Education Secretary Pedro A. Rivera announced that Pennsylvania will receive a $1.75 million grant from the US Department of Education to better serve children and youth who are deaf and blind, the state of Pennsylvania announced on its website.
“Students who are deaf and blind are a diverse group of learners who live in communities of all sizes across the commonwealth,” Rivera said. “These students’ needs are varied, and complex and require highly specialized instruction, materials, and resources that will support their continued success.
“This funding will provide resources to schools, educators, and families to help them provide equitable instruction to students who are deaf-blind.”
Pennsylvania currently educates 602 deaf and blind students—ages birth to 21 years-old—according to the state’s announcement. These students exhibit varying degrees of hearing and vision loss, which are often complicated by other disabilities.
The Pennsylvania Department of Education’s (PDE) Bureau of Special Education applied for the federal funds to implement the Pennsylvania Deaf-Blind Project, which aims to establish a system of technical assistance and resources to support schools, educators, and families of deaf-blind students.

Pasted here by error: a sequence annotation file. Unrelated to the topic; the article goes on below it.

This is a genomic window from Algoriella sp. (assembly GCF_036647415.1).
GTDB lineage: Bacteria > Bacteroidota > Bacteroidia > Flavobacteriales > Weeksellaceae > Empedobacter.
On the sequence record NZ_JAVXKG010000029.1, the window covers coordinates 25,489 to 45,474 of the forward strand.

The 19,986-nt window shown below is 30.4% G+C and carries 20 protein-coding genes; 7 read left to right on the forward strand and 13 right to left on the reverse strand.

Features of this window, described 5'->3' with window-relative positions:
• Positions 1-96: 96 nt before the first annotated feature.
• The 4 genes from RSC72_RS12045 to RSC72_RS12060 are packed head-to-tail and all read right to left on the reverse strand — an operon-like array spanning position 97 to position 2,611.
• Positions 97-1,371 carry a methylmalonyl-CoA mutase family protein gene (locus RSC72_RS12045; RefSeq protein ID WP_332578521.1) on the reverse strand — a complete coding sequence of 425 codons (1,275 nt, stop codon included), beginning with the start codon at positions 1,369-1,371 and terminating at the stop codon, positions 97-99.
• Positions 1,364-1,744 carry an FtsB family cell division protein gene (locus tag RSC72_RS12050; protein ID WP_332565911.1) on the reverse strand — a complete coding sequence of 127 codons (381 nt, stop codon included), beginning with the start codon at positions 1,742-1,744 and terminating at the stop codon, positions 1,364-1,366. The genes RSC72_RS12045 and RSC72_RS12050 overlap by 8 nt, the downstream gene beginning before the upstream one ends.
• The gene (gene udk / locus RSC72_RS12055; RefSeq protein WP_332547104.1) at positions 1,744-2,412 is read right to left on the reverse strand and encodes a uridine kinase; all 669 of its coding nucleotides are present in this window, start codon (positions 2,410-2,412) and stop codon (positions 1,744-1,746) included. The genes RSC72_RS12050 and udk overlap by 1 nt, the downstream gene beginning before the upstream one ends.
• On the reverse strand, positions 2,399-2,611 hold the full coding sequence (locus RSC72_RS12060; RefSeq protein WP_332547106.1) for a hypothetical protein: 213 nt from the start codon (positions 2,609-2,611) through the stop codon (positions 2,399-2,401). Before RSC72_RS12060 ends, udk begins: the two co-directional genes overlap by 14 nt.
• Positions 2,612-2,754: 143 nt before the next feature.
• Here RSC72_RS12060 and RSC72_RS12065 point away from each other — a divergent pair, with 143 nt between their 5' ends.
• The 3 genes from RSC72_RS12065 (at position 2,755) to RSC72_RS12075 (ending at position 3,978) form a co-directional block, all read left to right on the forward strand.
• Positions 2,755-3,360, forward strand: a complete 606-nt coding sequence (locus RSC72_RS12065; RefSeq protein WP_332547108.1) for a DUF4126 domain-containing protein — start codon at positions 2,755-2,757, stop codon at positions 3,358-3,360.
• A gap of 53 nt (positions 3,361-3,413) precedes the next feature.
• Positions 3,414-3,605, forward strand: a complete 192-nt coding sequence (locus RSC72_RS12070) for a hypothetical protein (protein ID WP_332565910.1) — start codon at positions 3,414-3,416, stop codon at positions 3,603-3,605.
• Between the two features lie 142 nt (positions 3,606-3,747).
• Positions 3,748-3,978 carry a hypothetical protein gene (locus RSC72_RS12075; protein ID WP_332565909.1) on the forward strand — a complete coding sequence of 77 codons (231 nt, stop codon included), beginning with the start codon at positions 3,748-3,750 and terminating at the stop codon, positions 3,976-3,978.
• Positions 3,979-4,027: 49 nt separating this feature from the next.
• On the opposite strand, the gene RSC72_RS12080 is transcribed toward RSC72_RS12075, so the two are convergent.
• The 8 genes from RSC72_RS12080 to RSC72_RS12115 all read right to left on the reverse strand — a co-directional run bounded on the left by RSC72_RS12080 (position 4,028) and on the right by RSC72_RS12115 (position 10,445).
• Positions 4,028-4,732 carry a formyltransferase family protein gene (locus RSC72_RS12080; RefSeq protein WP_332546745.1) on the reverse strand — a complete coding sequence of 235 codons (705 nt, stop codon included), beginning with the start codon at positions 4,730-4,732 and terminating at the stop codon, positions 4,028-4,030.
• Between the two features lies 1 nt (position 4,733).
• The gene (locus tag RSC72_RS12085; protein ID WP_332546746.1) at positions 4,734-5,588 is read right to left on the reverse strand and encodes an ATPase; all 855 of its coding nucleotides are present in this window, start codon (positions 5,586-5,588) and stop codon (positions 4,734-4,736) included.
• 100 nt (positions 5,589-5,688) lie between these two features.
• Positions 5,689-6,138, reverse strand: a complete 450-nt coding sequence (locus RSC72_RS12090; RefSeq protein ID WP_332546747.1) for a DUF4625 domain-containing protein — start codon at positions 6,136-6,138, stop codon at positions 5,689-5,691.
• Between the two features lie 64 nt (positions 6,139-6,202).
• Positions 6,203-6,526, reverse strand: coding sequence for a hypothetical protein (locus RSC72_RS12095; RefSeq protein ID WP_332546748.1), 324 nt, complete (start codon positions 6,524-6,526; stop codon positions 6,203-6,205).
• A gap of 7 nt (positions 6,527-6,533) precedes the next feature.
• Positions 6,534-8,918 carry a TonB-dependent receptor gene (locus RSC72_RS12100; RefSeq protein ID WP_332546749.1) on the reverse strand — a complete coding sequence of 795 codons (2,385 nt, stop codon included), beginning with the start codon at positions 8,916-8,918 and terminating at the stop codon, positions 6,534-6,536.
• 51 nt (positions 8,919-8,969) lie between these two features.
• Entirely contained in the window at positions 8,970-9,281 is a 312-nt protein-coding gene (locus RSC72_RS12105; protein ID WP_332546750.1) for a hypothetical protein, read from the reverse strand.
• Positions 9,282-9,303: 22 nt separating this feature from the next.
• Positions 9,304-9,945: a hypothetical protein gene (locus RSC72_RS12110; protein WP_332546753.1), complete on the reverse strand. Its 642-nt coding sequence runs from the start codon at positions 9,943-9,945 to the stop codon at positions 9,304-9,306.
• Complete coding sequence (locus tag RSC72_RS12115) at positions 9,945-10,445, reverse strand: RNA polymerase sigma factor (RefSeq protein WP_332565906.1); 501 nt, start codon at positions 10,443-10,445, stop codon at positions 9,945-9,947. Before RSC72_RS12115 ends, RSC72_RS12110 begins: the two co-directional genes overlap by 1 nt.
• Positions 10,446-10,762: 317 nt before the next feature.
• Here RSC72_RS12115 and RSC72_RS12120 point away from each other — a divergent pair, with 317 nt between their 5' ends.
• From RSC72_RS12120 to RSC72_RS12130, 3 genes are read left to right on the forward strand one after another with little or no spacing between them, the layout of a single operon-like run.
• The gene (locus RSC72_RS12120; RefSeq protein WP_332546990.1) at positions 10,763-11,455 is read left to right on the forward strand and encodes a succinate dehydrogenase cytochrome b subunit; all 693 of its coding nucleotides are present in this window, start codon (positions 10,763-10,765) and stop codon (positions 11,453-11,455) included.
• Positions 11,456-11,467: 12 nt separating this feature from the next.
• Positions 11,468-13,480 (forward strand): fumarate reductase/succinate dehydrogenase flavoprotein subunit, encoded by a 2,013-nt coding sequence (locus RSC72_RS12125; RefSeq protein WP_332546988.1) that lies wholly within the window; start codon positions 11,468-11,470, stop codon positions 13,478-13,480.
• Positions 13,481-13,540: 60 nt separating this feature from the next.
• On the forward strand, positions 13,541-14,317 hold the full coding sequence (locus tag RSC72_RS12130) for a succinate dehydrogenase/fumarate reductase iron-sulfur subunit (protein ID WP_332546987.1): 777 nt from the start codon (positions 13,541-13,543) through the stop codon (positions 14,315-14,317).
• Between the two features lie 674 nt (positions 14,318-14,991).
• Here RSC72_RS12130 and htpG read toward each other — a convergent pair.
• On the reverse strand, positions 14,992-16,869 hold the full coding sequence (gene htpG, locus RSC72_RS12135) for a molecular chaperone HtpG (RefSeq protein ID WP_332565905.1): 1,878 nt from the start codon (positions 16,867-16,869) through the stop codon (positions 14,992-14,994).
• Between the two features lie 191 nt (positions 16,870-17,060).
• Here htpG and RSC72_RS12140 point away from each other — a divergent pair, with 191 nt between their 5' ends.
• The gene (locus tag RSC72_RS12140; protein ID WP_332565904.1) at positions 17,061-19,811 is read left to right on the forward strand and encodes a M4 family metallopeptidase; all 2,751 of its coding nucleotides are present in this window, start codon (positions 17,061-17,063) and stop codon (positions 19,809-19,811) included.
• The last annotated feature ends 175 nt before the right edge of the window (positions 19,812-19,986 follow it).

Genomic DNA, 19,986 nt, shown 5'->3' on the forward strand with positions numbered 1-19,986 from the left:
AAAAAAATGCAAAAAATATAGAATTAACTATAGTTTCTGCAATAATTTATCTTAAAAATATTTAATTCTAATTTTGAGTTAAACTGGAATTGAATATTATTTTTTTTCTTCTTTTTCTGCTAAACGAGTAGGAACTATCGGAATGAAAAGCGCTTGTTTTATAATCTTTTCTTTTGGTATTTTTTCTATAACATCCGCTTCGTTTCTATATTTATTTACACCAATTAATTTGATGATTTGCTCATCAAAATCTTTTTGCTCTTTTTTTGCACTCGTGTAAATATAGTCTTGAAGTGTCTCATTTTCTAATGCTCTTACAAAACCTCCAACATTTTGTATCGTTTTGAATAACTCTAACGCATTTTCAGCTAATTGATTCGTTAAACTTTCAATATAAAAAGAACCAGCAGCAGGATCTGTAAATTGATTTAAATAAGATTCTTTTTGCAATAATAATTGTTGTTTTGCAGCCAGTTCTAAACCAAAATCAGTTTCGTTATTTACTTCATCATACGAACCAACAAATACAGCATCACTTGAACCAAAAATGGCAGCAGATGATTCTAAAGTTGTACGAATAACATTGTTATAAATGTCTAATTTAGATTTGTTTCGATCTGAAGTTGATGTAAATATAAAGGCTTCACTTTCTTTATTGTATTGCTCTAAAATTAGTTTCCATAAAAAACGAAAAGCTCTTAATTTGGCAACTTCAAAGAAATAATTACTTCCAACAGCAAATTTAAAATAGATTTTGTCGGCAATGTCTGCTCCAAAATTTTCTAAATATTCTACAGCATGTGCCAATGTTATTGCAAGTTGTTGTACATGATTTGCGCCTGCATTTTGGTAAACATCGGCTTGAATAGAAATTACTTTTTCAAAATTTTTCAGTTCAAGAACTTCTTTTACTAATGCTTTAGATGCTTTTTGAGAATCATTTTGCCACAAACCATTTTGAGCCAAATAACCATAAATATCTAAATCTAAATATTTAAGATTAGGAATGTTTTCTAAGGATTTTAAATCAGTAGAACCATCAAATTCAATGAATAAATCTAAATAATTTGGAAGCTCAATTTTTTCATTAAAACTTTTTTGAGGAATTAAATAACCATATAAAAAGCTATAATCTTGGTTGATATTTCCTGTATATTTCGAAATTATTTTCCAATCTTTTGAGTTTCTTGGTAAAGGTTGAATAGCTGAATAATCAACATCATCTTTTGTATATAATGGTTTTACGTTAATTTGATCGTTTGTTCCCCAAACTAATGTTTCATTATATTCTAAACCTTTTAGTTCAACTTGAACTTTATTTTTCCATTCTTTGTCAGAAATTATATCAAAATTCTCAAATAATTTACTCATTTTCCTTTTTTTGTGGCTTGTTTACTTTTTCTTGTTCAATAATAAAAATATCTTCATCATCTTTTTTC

The project is designed to address the complex needs of educators and families through a multi-tiered system of assistance, including:
- Implementing a regional model using the state’s intermediate units to establish deaf-blind resource teams,
- Providing qualified paraprofessionals and interveners with training geared toward addressing needs to deaf-blind students, and
- Facilitating family participation and engagement strategies to connect them with state and national resources.
The project will also evaluate education and employment outcomes for students who are deaf-blind.
Source: Pennsylvania Government